Approach to Humeral Shaft Nonunion

Evaluation and Surgical Techniques

Emily H. Naclerio, MD; Michael D. McKee, MD, FRCS(C)


J Am Acad Orthop Surg. 2022;30(2):50-59. 

In This Article

Abstract and Introduction


Humeral shaft fractures account for 1% to 3% of all fractures. Traditional nonsurgical treatment with a functional brace is still the standard treatment of these fractures; however, modern studies have reported that nonunion rates may be as high as 33%. Recent information suggests that the development of nonunion after nonsurgical treatment may be identified as early as 6 to 8 weeks postinjury. Even with surgical treatment, nonunion rates as high as 10% have been reported. Regardless of the original treatment method, nonunion results in poor quality of life for the patient and therefore should be addressed. A thorough preoperative evaluation is important to identify any metabolic or infectious factors that may contribute to the nonunion. In most cases, surgical intervention should consist of compression plating with or without bone graft. Although most patients will achieve union with standard surgical intervention, some patients may require specialized techniques such as cortical struts or vascularized fibular grafts. Successful treatment of humeral shaft nonunion improves function, reduces disability, and improves the quality of life for patients. In this article, we outline our approach to the treatment of humeral shaft nonunion in a variety of clinical settings.


Humeral shaft fractures are estimated to account for 1% to 3% of all fractures and lead to approximately 60,000 emergency visits in the United States annually.[1,2] Historically, most humeral shaft fractures were managed nonsurgically. Functional bracing treatment was originally described by Sarmiento et al[3] who asserted that this method of treatment offered high union rates with low complication rates. However, many modern studies have found that nonunion rates with nonsurgical treatment are as high as 20% to 33%.[4–7] When functional bracing treatment is pursued, studies have found a 30% crossover to surgical treatment because of nonunion, delayed union, or inability to tolerate or accept the brace.[8,9]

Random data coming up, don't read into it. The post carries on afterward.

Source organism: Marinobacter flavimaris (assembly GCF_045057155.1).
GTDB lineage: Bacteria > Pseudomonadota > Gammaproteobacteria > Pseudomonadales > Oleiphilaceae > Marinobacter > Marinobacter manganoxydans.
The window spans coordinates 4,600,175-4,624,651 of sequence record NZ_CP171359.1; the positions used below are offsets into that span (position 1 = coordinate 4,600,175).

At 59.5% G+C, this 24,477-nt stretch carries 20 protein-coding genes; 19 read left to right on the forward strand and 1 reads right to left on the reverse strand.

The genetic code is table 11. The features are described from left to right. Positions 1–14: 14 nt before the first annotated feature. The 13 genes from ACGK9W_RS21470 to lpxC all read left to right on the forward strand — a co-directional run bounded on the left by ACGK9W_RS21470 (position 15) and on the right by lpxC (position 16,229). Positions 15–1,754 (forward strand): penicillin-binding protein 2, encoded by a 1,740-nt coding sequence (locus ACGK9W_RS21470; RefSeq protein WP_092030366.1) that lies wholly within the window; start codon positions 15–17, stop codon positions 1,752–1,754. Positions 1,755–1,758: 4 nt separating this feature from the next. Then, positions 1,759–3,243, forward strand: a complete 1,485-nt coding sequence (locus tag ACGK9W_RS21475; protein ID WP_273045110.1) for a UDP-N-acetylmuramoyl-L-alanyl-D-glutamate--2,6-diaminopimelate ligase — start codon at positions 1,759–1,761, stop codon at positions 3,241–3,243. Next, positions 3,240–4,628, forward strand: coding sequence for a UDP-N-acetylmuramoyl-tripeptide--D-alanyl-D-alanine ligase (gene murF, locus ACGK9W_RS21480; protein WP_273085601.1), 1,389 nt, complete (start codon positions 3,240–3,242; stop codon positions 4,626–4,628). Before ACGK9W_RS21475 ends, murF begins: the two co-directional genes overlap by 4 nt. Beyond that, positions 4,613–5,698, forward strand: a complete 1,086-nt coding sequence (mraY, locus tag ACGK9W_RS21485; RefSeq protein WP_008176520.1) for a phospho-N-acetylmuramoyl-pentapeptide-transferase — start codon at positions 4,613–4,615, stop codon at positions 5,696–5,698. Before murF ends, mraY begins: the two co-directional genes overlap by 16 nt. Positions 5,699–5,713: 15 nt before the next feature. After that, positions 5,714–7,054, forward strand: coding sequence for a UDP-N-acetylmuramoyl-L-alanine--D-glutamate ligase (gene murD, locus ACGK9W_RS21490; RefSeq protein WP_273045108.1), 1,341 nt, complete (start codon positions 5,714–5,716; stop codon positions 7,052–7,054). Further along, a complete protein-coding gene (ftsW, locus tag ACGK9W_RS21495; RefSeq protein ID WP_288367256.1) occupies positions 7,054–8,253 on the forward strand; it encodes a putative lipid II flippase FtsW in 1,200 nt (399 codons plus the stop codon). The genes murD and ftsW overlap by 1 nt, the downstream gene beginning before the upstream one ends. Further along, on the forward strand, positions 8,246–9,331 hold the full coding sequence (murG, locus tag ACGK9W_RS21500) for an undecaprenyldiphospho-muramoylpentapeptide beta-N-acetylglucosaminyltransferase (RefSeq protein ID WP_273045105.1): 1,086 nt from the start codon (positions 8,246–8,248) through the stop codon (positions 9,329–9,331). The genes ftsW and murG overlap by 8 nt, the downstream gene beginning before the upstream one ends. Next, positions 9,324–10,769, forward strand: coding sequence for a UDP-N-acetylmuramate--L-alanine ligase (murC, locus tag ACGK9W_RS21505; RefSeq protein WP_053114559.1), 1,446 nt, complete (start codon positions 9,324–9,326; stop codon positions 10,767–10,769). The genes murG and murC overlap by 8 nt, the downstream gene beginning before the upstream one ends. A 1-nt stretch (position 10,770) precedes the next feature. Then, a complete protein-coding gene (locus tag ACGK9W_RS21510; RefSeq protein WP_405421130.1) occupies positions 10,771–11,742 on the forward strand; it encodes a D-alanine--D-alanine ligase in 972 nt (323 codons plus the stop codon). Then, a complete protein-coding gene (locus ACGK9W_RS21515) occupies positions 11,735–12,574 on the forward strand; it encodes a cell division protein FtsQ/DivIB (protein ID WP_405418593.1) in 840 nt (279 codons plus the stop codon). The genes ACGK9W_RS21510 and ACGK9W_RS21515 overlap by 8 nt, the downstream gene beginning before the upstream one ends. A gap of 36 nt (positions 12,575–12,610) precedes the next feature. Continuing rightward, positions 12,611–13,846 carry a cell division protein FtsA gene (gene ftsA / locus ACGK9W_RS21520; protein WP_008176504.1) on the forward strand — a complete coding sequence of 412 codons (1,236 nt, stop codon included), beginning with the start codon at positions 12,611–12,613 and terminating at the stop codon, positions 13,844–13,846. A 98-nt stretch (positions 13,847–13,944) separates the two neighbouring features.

Nonunion is not exclusive to nonsurgical treatment because studies have shown that even with surgical intervention, nonunion rates range from 4% to 10%.[5–7] Regardless of the original treatment method, nonunion is associated with pain, delayed return to function, and poor patient quality of life; therefore, appropriate identification of delayed or nonunion of the humeral shaft and prompt intervention is an important skill for orthopaedic surgeons.

Different surgical techniques to address humeral nonunion have been described including open reduction and plate fixation with or without bone graft, intramedullary fixation, cortical strut augmentation, and external fixator application. Although no universally agreed upon method to address humeral nonunion exists, open reduction and plate fixation with cancellous autograft is generally recognized as the benchmark.[10] Regarding graft material, others have advocated for the use of alternative bone substitutes such as demineralized bone matrix (DBM), which has been shown to result in high union rates while avoiding donor site morbidity.[11] The purpose of this article was to perform a comprehensive review of the relevant literature in the past 10 years, in addition to definitive reference studies, and describe our approach to the evaluation and treatment of humeral shaft nonunion.